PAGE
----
Government allocates R1.2bn to ensure food production during and after Covid-19 outbreak
Minister of agriculture, land reform and rural development Thoko Didiza on Tuesday announced a R1.3bn financial package to mitigate the threat Covid-19 poses to food production.
“The department has set aside a package of R1.2bn to address the effects of coronavirus and ensure sustainable food production after the pandemic. The department will soon make the details of this package, with the application channels, available. The department has also availed R100m to the Land Bank to help farmers in distress,” Didiza said.
The minister said exports and imports of critical agricultural commodities would continue unhindered, even during the 21-day lockdown which starts at midnight on Thursday and continues until April 16.
“This is not limited to retailers but applies to the entire food value chain: farm-related operations, agro-processing and food manufacturing, logistics and related services, wholesale and retail services, and all support functions that ensure efficient delivery of the agro-food system.”
Auctions of livestock will also continue, but will take place under strict conditions, including the prohibition of more than 100 people allowed to attend.
“I will be making regular updates on crop estimates to inform the country of our critical commodity supply. To ensure we do not have inflated prices in the sector, food-price monitoring will be conducted on critical food-basket commodities and reports will be given to the nation regularly.”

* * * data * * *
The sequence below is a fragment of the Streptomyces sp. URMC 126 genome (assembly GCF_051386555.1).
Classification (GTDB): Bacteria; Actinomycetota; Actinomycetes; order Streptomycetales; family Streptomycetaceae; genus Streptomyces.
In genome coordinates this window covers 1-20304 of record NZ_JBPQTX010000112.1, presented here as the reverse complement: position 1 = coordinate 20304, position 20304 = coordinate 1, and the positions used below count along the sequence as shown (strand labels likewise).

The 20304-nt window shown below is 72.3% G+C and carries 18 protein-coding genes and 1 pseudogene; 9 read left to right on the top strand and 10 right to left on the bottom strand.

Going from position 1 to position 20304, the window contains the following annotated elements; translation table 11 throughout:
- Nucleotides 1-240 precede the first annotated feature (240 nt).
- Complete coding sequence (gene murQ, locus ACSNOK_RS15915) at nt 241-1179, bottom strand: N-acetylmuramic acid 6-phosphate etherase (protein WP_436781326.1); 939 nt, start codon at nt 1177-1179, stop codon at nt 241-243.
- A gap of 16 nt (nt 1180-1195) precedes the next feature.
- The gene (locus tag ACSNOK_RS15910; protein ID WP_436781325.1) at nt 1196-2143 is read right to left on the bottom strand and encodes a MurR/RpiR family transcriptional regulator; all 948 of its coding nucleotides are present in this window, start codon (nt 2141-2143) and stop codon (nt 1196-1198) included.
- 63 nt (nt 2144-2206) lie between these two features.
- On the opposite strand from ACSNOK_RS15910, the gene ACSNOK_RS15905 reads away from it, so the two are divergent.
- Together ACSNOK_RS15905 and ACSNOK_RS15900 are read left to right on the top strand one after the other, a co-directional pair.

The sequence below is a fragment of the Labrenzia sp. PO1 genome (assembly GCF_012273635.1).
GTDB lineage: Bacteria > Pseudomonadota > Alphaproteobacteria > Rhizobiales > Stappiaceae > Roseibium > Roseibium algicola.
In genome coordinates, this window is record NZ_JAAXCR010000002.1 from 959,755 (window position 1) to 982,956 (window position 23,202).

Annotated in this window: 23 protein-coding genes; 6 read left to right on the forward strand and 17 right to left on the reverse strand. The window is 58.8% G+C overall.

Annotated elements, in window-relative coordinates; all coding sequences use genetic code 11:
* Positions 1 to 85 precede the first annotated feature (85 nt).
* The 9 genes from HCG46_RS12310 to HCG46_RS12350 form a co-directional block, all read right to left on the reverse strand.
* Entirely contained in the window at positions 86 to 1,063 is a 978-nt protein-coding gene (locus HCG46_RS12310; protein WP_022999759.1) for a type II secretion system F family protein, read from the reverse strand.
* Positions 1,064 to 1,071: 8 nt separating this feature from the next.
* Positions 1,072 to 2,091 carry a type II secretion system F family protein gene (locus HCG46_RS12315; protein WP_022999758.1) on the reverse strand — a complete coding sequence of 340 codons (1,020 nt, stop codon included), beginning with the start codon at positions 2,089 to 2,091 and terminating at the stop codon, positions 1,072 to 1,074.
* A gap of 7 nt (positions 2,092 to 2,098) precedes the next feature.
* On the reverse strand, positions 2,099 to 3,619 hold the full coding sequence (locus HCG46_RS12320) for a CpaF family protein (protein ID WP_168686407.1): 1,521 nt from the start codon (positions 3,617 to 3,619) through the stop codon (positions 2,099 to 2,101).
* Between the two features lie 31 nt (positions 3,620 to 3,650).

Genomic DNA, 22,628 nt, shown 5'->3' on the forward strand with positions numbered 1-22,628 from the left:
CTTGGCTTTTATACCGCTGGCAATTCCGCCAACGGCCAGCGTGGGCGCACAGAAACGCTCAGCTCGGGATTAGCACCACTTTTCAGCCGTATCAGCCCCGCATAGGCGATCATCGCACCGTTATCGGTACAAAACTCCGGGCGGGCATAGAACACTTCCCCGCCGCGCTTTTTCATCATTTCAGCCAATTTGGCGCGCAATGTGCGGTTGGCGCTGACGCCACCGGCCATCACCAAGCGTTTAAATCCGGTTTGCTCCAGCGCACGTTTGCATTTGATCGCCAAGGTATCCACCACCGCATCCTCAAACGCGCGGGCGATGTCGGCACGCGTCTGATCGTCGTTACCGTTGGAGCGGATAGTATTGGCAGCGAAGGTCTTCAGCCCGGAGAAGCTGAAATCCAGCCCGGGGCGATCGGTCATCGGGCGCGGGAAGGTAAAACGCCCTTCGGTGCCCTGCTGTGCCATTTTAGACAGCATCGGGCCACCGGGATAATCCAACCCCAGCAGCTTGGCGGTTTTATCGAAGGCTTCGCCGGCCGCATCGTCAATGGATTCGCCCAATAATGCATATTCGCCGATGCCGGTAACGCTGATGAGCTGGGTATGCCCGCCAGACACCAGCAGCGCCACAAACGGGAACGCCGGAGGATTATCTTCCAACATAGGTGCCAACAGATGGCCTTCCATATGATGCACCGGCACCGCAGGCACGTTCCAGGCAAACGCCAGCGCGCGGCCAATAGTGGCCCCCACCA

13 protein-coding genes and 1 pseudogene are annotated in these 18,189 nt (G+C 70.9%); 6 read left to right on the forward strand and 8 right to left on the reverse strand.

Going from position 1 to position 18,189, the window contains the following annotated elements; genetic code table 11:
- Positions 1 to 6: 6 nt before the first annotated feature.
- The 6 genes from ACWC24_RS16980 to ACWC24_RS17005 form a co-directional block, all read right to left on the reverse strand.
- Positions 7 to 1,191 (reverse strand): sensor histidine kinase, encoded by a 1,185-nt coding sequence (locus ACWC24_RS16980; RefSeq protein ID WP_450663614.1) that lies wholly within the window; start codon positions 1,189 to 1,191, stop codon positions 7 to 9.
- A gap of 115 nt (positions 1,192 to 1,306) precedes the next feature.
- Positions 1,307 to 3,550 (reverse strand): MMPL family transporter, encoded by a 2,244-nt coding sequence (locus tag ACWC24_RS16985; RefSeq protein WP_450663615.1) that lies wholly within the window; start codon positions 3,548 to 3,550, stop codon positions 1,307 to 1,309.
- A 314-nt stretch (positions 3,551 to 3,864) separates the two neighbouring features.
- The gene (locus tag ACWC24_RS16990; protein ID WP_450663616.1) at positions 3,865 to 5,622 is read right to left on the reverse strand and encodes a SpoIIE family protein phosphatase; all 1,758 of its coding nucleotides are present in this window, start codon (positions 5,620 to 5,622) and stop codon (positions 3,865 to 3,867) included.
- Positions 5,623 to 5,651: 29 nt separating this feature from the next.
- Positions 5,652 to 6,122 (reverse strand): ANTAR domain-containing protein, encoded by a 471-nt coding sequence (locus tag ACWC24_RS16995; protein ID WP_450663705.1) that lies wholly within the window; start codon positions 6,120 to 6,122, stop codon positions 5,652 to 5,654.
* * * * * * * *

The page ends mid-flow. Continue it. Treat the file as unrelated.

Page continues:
Didiza warned against panic buying and price gouging by wholesalers, saying it was a “crucial time for the country”.
Meanwhile, minister of environmental affairs, forestry and fisheries Barbara Creecy announced that she would be granting exemptions to the fishing industry.
“Those with fishing permits may need to renew licencing. We are granting a three-month exemption for the renewal of those permits so they do not need to come into offices and interact with staff,” she said, adding that this would be reviewed after three months and only applied to those with existing fishing rights.
She said the fisheries sector was crucial to domestic food rights. Other sectors which would remain in operation included harbour slipping and docking services pertaining to fishing vessels, the clearing of state and commercial forests, fire services and nursery services.
She added that the department was working on collating information on foreigners from high-risk countries who were in the country's 19 national parks.
Creecy said the visitors were being kept in isolation pending engagements with the departments of health and international relations and co-operation.
Services relating to waste management and the disposal of toxic waste in municipalities would continue to operate.
Botanical gardens and the Tshwane Zoo would continue to be serviced, but would remain closed.
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